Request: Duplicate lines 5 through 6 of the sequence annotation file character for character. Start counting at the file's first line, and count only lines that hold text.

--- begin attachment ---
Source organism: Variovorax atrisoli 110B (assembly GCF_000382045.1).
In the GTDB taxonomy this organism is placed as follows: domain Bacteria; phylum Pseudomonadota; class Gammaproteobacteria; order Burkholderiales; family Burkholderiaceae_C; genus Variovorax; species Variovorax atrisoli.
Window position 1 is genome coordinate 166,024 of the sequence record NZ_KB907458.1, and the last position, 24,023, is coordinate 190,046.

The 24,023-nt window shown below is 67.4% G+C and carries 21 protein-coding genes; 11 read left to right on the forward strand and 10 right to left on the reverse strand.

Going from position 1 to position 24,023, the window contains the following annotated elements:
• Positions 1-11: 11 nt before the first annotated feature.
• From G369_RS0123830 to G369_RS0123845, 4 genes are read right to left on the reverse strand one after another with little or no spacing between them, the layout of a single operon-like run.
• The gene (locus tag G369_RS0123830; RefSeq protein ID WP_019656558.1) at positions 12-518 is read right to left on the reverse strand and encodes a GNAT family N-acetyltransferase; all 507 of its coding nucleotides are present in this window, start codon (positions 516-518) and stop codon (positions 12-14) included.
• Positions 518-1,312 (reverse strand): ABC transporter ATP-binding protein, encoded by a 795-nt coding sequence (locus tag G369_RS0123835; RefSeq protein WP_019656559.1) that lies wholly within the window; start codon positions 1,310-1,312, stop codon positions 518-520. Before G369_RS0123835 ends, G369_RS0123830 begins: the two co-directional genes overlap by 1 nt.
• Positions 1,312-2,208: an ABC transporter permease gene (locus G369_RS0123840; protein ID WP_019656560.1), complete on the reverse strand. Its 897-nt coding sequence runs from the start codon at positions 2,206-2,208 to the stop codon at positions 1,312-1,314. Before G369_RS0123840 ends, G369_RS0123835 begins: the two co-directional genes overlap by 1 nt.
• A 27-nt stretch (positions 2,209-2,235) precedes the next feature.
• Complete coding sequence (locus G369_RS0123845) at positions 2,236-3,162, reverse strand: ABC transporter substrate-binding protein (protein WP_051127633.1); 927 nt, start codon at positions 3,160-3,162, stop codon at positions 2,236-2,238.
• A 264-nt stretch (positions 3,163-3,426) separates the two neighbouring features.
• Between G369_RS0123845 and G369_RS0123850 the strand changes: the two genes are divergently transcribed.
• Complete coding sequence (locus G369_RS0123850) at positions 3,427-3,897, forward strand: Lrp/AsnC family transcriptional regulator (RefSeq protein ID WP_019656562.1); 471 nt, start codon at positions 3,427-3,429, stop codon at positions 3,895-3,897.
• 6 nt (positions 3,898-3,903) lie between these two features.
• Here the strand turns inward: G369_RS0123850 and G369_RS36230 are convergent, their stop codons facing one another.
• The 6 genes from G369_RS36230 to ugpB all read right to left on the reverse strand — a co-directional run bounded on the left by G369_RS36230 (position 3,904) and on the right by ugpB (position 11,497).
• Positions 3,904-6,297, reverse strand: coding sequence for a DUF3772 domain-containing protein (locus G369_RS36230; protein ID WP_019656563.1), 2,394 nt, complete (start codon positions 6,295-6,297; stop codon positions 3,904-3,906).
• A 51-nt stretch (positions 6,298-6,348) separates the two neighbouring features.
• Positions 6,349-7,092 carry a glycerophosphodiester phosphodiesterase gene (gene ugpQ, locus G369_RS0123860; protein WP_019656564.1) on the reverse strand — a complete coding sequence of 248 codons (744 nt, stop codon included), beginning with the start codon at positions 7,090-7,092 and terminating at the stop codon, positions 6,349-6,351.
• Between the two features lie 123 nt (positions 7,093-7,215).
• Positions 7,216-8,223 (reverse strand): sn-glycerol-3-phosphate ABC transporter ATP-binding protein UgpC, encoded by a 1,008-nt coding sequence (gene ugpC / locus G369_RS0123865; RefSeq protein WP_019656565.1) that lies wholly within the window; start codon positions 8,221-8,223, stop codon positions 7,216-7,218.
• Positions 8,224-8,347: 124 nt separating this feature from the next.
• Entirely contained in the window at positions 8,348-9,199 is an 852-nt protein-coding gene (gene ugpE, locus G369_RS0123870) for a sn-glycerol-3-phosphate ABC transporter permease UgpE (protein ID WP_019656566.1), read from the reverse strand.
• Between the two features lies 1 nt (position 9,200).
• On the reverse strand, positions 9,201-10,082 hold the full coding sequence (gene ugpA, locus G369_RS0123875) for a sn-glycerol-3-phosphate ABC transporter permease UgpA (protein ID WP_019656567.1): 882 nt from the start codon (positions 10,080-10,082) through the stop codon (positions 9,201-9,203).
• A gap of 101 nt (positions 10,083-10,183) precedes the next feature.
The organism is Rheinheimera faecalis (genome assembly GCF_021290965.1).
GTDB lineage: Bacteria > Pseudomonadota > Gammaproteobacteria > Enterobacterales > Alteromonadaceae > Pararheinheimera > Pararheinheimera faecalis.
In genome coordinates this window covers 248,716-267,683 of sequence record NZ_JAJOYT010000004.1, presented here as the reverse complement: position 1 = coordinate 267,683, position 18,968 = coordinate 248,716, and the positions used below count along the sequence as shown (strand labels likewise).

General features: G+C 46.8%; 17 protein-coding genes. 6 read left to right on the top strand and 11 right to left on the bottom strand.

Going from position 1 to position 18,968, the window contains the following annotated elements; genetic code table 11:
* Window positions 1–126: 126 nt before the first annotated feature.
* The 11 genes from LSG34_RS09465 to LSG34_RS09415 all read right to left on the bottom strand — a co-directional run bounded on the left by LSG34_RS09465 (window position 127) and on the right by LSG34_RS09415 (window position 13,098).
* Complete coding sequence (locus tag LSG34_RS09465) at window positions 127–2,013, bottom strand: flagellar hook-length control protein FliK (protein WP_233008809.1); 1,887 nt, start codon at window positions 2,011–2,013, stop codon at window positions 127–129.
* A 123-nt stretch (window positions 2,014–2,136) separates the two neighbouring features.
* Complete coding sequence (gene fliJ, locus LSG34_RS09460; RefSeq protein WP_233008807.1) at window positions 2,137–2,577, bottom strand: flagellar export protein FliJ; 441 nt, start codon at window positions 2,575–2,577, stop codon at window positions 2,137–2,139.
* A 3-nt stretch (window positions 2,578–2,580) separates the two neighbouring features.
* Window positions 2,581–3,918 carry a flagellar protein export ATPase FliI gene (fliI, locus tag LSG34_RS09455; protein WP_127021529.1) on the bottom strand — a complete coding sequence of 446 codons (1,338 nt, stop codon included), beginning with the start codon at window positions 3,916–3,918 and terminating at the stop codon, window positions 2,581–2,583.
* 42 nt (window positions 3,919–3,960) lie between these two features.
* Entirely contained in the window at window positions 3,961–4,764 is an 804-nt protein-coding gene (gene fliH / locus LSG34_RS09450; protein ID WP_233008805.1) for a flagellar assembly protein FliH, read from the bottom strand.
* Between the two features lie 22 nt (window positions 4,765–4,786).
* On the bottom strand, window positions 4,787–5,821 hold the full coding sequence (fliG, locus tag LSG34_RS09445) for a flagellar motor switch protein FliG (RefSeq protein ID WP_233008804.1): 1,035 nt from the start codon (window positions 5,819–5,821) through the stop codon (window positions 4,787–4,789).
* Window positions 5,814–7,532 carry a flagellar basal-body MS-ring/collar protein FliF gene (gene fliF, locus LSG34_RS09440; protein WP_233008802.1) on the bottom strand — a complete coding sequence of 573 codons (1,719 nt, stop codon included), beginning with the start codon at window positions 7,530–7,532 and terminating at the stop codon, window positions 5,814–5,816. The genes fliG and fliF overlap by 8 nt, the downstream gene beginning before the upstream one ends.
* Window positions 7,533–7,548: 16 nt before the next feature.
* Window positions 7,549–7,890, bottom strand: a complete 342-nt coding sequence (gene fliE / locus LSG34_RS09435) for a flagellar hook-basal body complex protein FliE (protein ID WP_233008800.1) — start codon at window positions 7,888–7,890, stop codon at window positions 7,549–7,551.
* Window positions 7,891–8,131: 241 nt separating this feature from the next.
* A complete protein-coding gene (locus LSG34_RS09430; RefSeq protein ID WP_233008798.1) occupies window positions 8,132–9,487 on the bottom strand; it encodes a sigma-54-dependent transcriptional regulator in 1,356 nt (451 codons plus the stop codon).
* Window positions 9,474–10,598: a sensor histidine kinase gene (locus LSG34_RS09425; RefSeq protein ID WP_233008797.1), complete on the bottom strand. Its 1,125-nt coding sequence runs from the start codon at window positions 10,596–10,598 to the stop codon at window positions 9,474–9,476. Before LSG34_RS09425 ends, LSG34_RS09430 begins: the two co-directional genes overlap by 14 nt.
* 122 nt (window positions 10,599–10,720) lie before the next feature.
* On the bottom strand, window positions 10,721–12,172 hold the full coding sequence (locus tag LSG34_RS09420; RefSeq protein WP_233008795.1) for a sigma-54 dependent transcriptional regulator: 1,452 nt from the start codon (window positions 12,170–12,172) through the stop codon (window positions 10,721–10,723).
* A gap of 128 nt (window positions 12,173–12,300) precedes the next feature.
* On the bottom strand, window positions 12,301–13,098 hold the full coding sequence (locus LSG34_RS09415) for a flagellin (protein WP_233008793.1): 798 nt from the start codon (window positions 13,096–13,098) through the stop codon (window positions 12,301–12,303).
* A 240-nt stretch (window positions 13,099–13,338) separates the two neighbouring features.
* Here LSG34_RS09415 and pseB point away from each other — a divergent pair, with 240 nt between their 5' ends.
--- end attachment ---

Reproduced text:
Going from position 1 to position 24,023, the window contains the following annotated elements:
• Positions 1-11: 11 nt before the first annotated feature.